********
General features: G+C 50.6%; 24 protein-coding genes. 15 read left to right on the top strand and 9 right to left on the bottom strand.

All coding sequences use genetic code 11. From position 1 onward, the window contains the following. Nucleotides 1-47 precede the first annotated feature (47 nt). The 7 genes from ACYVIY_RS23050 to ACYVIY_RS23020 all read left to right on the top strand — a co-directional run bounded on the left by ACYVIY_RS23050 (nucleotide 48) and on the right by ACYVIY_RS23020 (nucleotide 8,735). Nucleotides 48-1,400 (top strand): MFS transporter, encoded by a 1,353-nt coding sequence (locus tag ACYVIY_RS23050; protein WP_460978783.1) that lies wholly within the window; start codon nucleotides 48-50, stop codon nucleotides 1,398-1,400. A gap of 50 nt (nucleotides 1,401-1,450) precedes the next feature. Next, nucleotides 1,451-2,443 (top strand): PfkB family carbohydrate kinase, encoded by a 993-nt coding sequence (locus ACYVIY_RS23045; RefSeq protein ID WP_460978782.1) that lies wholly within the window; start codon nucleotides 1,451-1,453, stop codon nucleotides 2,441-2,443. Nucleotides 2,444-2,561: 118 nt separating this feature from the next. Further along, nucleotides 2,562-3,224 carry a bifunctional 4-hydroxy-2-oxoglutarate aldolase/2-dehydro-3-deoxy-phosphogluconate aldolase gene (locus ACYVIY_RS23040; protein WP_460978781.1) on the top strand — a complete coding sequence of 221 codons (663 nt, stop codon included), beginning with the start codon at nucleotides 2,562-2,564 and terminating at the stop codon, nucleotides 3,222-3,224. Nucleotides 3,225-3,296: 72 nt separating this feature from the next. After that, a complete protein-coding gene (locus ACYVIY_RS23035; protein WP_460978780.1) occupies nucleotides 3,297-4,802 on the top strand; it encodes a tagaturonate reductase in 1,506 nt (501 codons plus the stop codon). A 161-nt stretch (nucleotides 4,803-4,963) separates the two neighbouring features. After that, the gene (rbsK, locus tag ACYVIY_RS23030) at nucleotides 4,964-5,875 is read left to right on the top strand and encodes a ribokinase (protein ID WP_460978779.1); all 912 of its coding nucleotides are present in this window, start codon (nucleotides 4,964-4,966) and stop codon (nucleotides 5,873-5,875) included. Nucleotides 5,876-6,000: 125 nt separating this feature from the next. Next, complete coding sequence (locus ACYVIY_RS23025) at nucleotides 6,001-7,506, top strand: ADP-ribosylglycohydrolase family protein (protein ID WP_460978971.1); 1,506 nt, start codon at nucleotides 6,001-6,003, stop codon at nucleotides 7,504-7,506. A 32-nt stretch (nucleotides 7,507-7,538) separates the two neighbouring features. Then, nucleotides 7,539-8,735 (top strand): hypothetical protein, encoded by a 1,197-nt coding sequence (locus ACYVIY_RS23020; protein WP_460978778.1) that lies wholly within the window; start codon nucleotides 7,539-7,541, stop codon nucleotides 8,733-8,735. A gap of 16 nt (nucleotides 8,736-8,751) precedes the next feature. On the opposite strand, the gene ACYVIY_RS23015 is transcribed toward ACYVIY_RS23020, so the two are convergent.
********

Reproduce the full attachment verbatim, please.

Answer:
General features: G+C 50.6%; 24 protein-coding genes. 15 read left to right on the top strand and 9 right to left on the bottom strand.

All coding sequences use genetic code 11. From position 1 onward, the window contains the following. Nucleotides 1-47 precede the first annotated feature (47 nt). The 7 genes from ACYVIY_RS23050 to ACYVIY_RS23020 all read left to right on the top strand — a co-directional run bounded on the left by ACYVIY_RS23050 (nucleotide 48) and on the right by ACYVIY_RS23020 (nucleotide 8,735). Nucleotides 48-1,400 (top strand): MFS transporter, encoded by a 1,353-nt coding sequence (locus tag ACYVIY_RS23050; protein WP_460978783.1) that lies wholly within the window; start codon nucleotides 48-50, stop codon nucleotides 1,398-1,400. A gap of 50 nt (nucleotides 1,401-1,450) precedes the next feature. Next, nucleotides 1,451-2,443 (top strand): PfkB family carbohydrate kinase, encoded by a 993-nt coding sequence (locus ACYVIY_RS23045; RefSeq protein ID WP_460978782.1) that lies wholly within the window; start codon nucleotides 1,451-1,453, stop codon nucleotides 2,441-2,443. Nucleotides 2,444-2,561: 118 nt separating this feature from the next. Further along, nucleotides 2,562-3,224 carry a bifunctional 4-hydroxy-2-oxoglutarate aldolase/2-dehydro-3-deoxy-phosphogluconate aldolase gene (locus ACYVIY_RS23040; protein WP_460978781.1) on the top strand — a complete coding sequence of 221 codons (663 nt, stop codon included), beginning with the start codon at nucleotides 2,562-2,564 and terminating at the stop codon, nucleotides 3,222-3,224. Nucleotides 3,225-3,296: 72 nt separating this feature from the next. After that, a complete protein-coding gene (locus ACYVIY_RS23035; protein WP_460978780.1) occupies nucleotides 3,297-4,802 on the top strand; it encodes a tagaturonate reductase in 1,506 nt (501 codons plus the stop codon). A 161-nt stretch (nucleotides 4,803-4,963) separates the two neighbouring features. After that, the gene (rbsK, locus tag ACYVIY_RS23030) at nucleotides 4,964-5,875 is read left to right on the top strand and encodes a ribokinase (protein ID WP_460978779.1); all 912 of its coding nucleotides are present in this window, start codon (nucleotides 4,964-4,966) and stop codon (nucleotides 5,873-5,875) included. Nucleotides 5,876-6,000: 125 nt separating this feature from the next. Next, complete coding sequence (locus ACYVIY_RS23025) at nucleotides 6,001-7,506, top strand: ADP-ribosylglycohydrolase family protein (protein ID WP_460978971.1); 1,506 nt, start codon at nucleotides 6,001-6,003, stop codon at nucleotides 7,504-7,506. A 32-nt stretch (nucleotides 7,507-7,538) separates the two neighbouring features. Then, nucleotides 7,539-8,735 (top strand): hypothetical protein, encoded by a 1,197-nt coding sequence (locus ACYVIY_RS23020; protein WP_460978778.1) that lies wholly within the window; start codon nucleotides 7,539-7,541, stop codon nucleotides 8,733-8,735. A gap of 16 nt (nucleotides 8,736-8,751) precedes the next feature. On the opposite strand, the gene ACYVIY_RS23015 is transcribed toward ACYVIY_RS23020, so the two are convergent.